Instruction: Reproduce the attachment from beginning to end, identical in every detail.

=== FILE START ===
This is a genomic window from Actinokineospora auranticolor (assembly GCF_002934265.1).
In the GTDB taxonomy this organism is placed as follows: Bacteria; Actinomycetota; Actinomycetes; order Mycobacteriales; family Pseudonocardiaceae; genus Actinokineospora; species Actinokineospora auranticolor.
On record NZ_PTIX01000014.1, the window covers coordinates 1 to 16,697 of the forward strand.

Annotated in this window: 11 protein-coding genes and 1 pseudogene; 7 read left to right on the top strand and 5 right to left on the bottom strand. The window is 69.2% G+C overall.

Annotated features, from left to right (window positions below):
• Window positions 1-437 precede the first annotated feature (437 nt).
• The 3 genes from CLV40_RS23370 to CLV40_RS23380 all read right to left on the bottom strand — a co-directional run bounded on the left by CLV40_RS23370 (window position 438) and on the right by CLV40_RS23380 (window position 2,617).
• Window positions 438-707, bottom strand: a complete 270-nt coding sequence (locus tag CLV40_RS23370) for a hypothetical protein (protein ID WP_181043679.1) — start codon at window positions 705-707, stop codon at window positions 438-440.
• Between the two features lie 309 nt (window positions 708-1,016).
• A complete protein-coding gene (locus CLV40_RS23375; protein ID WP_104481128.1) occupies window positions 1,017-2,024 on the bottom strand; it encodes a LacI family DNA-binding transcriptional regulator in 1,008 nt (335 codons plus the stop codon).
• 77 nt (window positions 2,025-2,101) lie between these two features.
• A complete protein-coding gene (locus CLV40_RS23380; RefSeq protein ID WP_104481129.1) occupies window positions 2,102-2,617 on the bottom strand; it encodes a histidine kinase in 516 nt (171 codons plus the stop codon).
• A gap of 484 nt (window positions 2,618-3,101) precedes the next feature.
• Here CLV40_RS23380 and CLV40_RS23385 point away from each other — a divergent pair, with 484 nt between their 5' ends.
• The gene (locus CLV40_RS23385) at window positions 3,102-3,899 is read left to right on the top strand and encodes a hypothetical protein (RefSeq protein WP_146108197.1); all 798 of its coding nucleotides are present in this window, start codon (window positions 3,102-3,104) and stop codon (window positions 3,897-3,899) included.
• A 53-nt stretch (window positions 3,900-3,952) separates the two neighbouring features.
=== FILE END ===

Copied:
This is a genomic window from Actinokineospora auranticolor (assembly GCF_002934265.1).
In the GTDB taxonomy this organism is placed as follows: Bacteria; Actinomycetota; Actinomycetes; order Mycobacteriales; family Pseudonocardiaceae; genus Actinokineospora; species Actinokineospora auranticolor.
On record NZ_PTIX01000014.1, the window covers coordinates 1 to 16,697 of the forward strand.

Annotated in this window: 11 protein-coding genes and 1 pseudogene; 7 read left to right on the top strand and 5 right to left on the bottom strand. The window is 69.2% G+C overall.

Annotated features, from left to right (window positions below):
• Window positions 1-437 precede the first annotated feature (437 nt).
• The 3 genes from CLV40_RS23370 to CLV40_RS23380 all read right to left on the bottom strand — a co-directional run bounded on the left by CLV40_RS23370 (window position 438) and on the right by CLV40_RS23380 (window position 2,617).
• Window positions 438-707, bottom strand: a complete 270-nt coding sequence (locus tag CLV40_RS23370) for a hypothetical protein (protein ID WP_181043679.1) — start codon at window positions 705-707, stop codon at window positions 438-440.
• Between the two features lie 309 nt (window positions 708-1,016).
• A complete protein-coding gene (locus CLV40_RS23375; protein ID WP_104481128.1) occupies window positions 1,017-2,024 on the bottom strand; it encodes a LacI family DNA-binding transcriptional regulator in 1,008 nt (335 codons plus the stop codon).
• 77 nt (window positions 2,025-2,101) lie between these two features.
• A complete protein-coding gene (locus CLV40_RS23380; RefSeq protein ID WP_104481129.1) occupies window positions 2,102-2,617 on the bottom strand; it encodes a histidine kinase in 516 nt (171 codons plus the stop codon).
• A gap of 484 nt (window positions 2,618-3,101) precedes the next feature.
• Here CLV40_RS23380 and CLV40_RS23385 point away from each other — a divergent pair, with 484 nt between their 5' ends.
• The gene (locus CLV40_RS23385) at window positions 3,102-3,899 is read left to right on the top strand and encodes a hypothetical protein (RefSeq protein WP_146108197.1); all 798 of its coding nucleotides are present in this window, start codon (window positions 3,102-3,104) and stop codon (window positions 3,897-3,899) included.
• A 53-nt stretch (window positions 3,900-3,952) separates the two neighbouring features.